New Musical Express (NME) - 70 Based on rating 3.5/5
Among certain bearded record collectors, [b]Prins Thomas[/b] is a god. With his fellow Norwegians, [b]Lindstrøm[/b] and [b]‘Todd’ Terje[/b], he forms cosmic disco’s modern holy trinity, without whom there might have been no Horse Meat Disco, no Italians doing it better. His best remixes (see [b]Fredo Viola[/b]’s [b]‘The Sad Song’[/b] or [a]Doves[/a]’ [b]‘Kingdom of Rust’[/b]) are renowned for their controlled drama.
With his first album under the Prins Thomas moniker, after innumerable remixes and a handful of 12-inches, Thomas Moen Hermansen weaves between influences in a way that truly makes the genre tags his work has previously been tethered to (cosmic/space disco) seem forced, convenient, and a little bit silly. Prins Thomas is a record that favors sounds and arrangements that seem more related to 1970s German Kosmische and “Krautrock” -- favoring long builds and hypnotic textures and rhythms that take listeners on a journey -- than any recent trends in dance music. And while he may be asking a lot in confronting listeners with seven long, mostly instrumental pieces, the rewards of entering into the weird, stirring worlds that he creates are worth the price of admission -- namely, letting oneself be overcome.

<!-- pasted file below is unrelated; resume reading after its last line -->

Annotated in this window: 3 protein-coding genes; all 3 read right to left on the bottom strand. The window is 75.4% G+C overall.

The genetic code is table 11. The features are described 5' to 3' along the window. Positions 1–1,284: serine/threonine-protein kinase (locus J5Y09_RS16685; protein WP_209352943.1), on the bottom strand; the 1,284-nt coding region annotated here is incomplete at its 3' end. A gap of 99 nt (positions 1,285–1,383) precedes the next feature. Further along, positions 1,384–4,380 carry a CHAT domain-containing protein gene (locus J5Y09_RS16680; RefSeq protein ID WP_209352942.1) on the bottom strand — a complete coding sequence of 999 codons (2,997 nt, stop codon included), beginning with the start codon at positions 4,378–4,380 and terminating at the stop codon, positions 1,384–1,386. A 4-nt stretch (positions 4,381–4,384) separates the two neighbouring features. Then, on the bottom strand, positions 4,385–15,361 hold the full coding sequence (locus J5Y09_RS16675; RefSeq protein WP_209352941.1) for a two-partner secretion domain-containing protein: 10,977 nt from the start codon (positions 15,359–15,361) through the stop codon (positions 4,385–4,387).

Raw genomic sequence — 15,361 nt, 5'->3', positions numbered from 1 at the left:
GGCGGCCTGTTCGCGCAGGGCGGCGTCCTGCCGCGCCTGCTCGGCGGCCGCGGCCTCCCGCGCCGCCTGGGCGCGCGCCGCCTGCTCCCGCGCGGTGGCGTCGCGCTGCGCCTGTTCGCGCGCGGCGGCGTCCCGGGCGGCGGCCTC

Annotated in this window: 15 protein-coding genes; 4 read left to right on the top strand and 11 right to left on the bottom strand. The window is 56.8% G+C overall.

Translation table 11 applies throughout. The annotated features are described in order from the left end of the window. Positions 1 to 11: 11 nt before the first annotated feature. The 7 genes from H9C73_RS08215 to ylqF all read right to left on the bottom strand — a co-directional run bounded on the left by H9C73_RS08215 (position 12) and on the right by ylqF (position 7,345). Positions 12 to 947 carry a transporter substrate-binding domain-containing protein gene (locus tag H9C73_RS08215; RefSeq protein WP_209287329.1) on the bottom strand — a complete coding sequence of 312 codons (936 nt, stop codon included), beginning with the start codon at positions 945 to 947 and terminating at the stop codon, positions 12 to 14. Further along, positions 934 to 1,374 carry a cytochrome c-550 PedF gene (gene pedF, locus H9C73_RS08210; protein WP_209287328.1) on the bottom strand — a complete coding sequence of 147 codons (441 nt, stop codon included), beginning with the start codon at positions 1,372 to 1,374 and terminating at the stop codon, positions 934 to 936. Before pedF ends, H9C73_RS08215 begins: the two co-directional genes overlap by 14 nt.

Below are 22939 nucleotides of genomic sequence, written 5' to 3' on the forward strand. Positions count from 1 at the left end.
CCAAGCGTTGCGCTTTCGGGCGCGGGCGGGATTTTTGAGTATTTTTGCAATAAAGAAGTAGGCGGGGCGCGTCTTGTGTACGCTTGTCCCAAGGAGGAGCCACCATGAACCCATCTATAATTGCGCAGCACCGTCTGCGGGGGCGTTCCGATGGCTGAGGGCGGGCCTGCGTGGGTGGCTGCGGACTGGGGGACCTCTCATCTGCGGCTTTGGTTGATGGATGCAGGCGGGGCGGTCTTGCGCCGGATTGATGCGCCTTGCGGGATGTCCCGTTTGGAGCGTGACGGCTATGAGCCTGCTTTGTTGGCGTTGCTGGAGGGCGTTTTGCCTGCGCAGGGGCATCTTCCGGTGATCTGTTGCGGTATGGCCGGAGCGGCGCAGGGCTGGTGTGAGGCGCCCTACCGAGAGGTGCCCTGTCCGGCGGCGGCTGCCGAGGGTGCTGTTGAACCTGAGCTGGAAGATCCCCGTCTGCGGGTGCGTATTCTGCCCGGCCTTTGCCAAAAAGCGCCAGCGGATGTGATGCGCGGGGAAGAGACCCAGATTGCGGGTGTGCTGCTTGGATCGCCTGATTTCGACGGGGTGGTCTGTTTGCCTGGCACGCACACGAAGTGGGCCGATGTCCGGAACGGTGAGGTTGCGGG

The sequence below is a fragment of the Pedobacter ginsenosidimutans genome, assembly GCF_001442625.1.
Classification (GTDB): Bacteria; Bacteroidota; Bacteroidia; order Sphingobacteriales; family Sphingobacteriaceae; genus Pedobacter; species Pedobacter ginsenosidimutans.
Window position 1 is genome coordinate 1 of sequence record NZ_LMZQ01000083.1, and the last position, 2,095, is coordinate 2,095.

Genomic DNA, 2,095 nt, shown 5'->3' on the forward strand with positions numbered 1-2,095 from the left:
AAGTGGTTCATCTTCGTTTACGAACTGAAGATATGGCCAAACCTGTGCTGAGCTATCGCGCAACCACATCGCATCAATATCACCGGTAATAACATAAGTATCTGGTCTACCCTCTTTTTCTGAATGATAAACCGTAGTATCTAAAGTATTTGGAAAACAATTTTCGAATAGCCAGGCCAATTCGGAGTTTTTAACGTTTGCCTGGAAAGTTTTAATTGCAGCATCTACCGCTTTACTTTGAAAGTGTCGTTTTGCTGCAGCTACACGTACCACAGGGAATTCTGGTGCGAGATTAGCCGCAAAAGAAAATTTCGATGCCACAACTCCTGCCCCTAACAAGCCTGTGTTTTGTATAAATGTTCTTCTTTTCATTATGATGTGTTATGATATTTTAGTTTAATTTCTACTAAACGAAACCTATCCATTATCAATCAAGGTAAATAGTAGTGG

Prins Thomas has built a reputation as a cosmic disco stalwart through a series of ubiquitously fun remixes, running the Full Pupp label, and his status as Lindstrøm's best bro. In fact, he's been sort of hard to avoid for anyone with even a cursory interest in a Scandinavian electronic scene populated by artists like Rune Lindbæk, diskJokke, and Todd Terje. When Thomas' eponymous debut was announced abruptly in February, there was a sense of inevitability-- a coming-out party for one of nu-disco's premier names.
After a number of collaborations with fellow Norwegian Hans-Peter Lindstrøm and more remixes than Alex Ferguson has trophies, Prins Thomas releases his first full-length solo album of balearic disco. All is dreamy lethargy here, bar the odd outbreak of sequenced squelching, there to remind us that this is electronic dance music and not an experimental Chris Rea side-project. Melody and groove are secondary, and as for conventional song structure – forget it, because everything gets lost in an echoey miasma.
A fascinating album of evocative warmth and unusual spontaneity. Garry Mulholland 2010 The recent upsurge in electronic music isn’t all about auto-tuners and precision-tooled 80s pop revivalism. Out at the synth-driven margins, far less chart-friendly sub-genres have emerged and found a surprisingly large audience. Prominent among these is cosmic disco, or kosmische, a convenient catch-all tag for a music which seeks to revive the prog-electronica of the 70s and 80s – Tangerine Dream, Vangelis, Jean Michel Jarre – while adding some much needed dancefloor rhythm to those acts’ much-maligned science fiction-influenced grandeur.